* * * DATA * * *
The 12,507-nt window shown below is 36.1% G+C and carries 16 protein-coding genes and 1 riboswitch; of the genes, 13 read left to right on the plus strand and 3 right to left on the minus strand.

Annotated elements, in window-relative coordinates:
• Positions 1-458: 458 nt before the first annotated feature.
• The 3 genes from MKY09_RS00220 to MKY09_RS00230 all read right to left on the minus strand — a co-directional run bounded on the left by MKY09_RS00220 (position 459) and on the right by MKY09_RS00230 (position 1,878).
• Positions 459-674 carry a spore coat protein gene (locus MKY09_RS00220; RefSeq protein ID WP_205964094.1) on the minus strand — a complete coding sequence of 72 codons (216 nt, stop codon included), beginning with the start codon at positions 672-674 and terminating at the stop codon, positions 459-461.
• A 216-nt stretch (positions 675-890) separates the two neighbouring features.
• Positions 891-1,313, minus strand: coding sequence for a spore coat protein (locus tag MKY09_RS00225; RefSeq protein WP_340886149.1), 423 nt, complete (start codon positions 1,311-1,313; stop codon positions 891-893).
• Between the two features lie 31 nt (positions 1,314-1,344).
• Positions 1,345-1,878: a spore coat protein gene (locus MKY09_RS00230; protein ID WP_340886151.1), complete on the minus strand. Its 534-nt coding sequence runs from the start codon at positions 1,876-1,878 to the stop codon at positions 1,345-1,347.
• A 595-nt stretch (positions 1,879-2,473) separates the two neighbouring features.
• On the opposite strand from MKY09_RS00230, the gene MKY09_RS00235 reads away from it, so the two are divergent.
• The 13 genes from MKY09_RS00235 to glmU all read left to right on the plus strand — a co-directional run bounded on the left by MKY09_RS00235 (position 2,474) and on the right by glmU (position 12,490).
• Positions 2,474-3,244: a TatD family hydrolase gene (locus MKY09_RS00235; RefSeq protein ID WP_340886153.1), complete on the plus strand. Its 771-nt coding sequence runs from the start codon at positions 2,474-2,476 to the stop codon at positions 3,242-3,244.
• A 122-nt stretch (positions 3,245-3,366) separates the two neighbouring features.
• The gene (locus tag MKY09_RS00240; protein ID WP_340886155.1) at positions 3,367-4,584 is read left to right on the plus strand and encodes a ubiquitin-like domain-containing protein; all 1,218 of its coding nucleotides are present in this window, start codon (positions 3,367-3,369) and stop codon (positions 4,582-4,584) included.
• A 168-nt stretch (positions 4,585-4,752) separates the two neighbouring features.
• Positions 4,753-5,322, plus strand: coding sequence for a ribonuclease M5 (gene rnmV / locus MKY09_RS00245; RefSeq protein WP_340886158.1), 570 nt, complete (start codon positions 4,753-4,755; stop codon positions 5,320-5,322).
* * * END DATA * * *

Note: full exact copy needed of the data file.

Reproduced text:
The 12,507-nt window shown below is 36.1% G+C and carries 16 protein-coding genes and 1 riboswitch; of the genes, 13 read left to right on the plus strand and 3 right to left on the minus strand.

Annotated elements, in window-relative coordinates:
• Positions 1-458: 458 nt before the first annotated feature.
• The 3 genes from MKY09_RS00220 to MKY09_RS00230 all read right to left on the minus strand — a co-directional run bounded on the left by MKY09_RS00220 (position 459) and on the right by MKY09_RS00230 (position 1,878).
• Positions 459-674 carry a spore coat protein gene (locus MKY09_RS00220; RefSeq protein ID WP_205964094.1) on the minus strand — a complete coding sequence of 72 codons (216 nt, stop codon included), beginning with the start codon at positions 672-674 and terminating at the stop codon, positions 459-461.
• A 216-nt stretch (positions 675-890) separates the two neighbouring features.
• Positions 891-1,313, minus strand: coding sequence for a spore coat protein (locus tag MKY09_RS00225; RefSeq protein WP_340886149.1), 423 nt, complete (start codon positions 1,311-1,313; stop codon positions 891-893).
• Between the two features lie 31 nt (positions 1,314-1,344).
• Positions 1,345-1,878: a spore coat protein gene (locus MKY09_RS00230; protein ID WP_340886151.1), complete on the minus strand. Its 534-nt coding sequence runs from the start codon at positions 1,876-1,878 to the stop codon at positions 1,345-1,347.
• A 595-nt stretch (positions 1,879-2,473) separates the two neighbouring features.
• On the opposite strand from MKY09_RS00230, the gene MKY09_RS00235 reads away from it, so the two are divergent.
• The 13 genes from MKY09_RS00235 to glmU all read left to right on the plus strand — a co-directional run bounded on the left by MKY09_RS00235 (position 2,474) and on the right by glmU (position 12,490).
• Positions 2,474-3,244: a TatD family hydrolase gene (locus MKY09_RS00235; RefSeq protein ID WP_340886153.1), complete on the plus strand. Its 771-nt coding sequence runs from the start codon at positions 2,474-2,476 to the stop codon at positions 3,242-3,244.
• A 122-nt stretch (positions 3,245-3,366) separates the two neighbouring features.
• The gene (locus tag MKY09_RS00240; protein ID WP_340886155.1) at positions 3,367-4,584 is read left to right on the plus strand and encodes a ubiquitin-like domain-containing protein; all 1,218 of its coding nucleotides are present in this window, start codon (positions 3,367-3,369) and stop codon (positions 4,582-4,584) included.
• A 168-nt stretch (positions 4,585-4,752) separates the two neighbouring features.
• Positions 4,753-5,322, plus strand: coding sequence for a ribonuclease M5 (gene rnmV / locus MKY09_RS00245; RefSeq protein WP_340886158.1), 570 nt, complete (start codon positions 4,753-4,755; stop codon positions 5,320-5,322).